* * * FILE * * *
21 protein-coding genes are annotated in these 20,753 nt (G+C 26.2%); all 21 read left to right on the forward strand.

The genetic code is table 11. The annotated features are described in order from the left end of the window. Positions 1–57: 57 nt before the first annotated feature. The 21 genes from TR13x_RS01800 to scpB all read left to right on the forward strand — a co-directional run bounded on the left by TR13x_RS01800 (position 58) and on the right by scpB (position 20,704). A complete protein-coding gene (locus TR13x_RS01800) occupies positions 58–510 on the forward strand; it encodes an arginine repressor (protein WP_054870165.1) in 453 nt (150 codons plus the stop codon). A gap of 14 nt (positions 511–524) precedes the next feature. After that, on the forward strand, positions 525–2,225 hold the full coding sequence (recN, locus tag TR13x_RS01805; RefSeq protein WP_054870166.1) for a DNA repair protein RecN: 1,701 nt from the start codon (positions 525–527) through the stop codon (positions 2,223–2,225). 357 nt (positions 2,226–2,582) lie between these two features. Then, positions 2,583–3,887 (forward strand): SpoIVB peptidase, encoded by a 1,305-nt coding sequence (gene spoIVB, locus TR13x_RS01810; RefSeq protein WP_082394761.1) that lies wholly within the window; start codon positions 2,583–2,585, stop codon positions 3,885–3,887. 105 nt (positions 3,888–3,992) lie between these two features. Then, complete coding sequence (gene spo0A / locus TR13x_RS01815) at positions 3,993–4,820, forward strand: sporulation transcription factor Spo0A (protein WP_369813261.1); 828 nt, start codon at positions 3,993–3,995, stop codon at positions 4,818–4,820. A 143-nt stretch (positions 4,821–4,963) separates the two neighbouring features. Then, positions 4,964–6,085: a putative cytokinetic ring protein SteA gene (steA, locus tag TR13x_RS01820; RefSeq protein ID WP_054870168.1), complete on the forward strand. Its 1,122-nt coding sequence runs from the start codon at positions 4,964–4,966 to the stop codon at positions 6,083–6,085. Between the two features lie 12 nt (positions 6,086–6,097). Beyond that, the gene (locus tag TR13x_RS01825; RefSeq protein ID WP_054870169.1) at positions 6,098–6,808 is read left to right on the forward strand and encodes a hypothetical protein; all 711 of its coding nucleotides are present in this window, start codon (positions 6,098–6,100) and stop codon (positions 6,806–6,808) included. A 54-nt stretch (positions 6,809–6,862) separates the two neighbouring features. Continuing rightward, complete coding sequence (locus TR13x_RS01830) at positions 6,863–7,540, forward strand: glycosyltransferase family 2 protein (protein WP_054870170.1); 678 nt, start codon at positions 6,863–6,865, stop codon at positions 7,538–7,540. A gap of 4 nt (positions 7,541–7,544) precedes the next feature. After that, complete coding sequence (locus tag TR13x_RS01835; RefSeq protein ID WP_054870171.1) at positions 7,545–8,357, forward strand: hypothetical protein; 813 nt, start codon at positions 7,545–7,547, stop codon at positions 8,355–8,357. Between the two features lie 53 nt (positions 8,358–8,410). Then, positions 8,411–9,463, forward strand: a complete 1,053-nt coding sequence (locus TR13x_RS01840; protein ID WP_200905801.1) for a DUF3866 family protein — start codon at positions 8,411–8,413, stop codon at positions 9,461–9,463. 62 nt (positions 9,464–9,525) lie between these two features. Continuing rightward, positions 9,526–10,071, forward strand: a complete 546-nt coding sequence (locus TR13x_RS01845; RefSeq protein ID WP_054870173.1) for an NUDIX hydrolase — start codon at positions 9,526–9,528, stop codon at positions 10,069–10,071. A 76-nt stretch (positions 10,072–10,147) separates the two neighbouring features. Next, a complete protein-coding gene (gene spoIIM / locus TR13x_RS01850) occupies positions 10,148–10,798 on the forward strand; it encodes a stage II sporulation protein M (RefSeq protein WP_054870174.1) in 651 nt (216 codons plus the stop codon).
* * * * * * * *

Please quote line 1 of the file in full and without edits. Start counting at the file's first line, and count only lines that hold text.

21 protein-coding genes are annotated in these 20,753 nt (G+C 26.2%); all 21 read left to right on the forward strand.